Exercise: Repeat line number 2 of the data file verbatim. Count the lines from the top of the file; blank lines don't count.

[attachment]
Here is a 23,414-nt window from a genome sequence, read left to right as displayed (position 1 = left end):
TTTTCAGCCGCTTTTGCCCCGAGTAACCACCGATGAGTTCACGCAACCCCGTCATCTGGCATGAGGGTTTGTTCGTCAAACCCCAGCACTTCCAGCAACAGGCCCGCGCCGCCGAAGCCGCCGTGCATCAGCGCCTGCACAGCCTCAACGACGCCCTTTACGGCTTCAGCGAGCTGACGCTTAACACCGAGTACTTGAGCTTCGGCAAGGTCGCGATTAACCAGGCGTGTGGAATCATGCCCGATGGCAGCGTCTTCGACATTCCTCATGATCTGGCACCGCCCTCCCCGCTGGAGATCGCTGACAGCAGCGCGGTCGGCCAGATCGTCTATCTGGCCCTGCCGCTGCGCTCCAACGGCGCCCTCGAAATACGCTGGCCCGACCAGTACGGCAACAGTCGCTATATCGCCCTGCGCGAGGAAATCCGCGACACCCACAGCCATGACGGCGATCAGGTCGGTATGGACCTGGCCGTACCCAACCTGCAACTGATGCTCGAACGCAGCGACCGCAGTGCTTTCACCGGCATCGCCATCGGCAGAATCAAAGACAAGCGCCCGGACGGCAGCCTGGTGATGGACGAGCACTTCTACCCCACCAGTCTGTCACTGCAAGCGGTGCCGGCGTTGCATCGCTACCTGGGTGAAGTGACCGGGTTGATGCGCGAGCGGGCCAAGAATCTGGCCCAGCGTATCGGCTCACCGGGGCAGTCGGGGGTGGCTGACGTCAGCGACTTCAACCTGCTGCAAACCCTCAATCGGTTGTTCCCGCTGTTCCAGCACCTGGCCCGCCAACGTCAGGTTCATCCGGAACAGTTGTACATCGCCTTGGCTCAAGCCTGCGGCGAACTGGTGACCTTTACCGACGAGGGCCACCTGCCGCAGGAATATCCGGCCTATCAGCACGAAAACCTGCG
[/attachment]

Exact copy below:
TTTTCAGCCGCTTTTGCCCCGAGTAACCACCGATGAGTTCACGCAACCCCGTCATCTGGCATGAGGGTTTGTTCGTCAAACCCCAGCACTTCCAGCAACAGGCCCGCGCCGCCGAAGCCGCCGTGCATCAGCGCCTGCACAGCCTCAACGACGCCCTTTACGGCTTCAGCGAGCTGACGCTTAACACCGAGTACTTGAGCTTCGGCAAGGTCGCGATTAACCAGGCGTGTGGAATCATGCCCGATGGCAGCGTCTTCGACATTCCTCATGATCTGGCACCGCCCTCCCCGCTGGAGATCGCTGACAGCAGCGCGGTCGGCCAGATCGTCTATCTGGCCCTGCCGCTGCGCTCCAACGGCGCCCTCGAAATACGCTGGCCCGACCAGTACGGCAACAGTCGCTATATCGCCCTGCGCGAGGAAATCCGCGACACCCACAGCCATGACGGCGATCAGGTCGGTATGGACCTGGCCGTACCCAACCTGCAACTGATGCTCGAACGCAGCGACCGCAGTGCTTTCACCGGCATCGCCATCGGCAGAATCAAAGACAAGCGCCCGGACGGCAGCCTGGTGATGGACGAGCACTTCTACCCCACCAGTCTGTCACTGCAAGCGGTGCCGGCGTTGCATCGCTACCTGGGTGAAGTGACCGGGTTGATGCGCGAGCGGGCCAAGAATCTGGCCCAGCGTATCGGCTCACCGGGGCAGTCGGGGGTGGCTGACGTCAGCGACTTCAACCTGCTGCAAACCCTCAATCGGTTGTTCCCGCTGTTCCAGCACCTGGCCCGCCAACGTCAGGTTCATCCGGAACAGTTGTACATCGCCTTGGCTCAAGCCTGCGGCGAACTGGTGACCTTTACCGACGAGGGCCACCTGCCGCAGGAATATCCGGCCTATCAGCACGAAAACCTGCG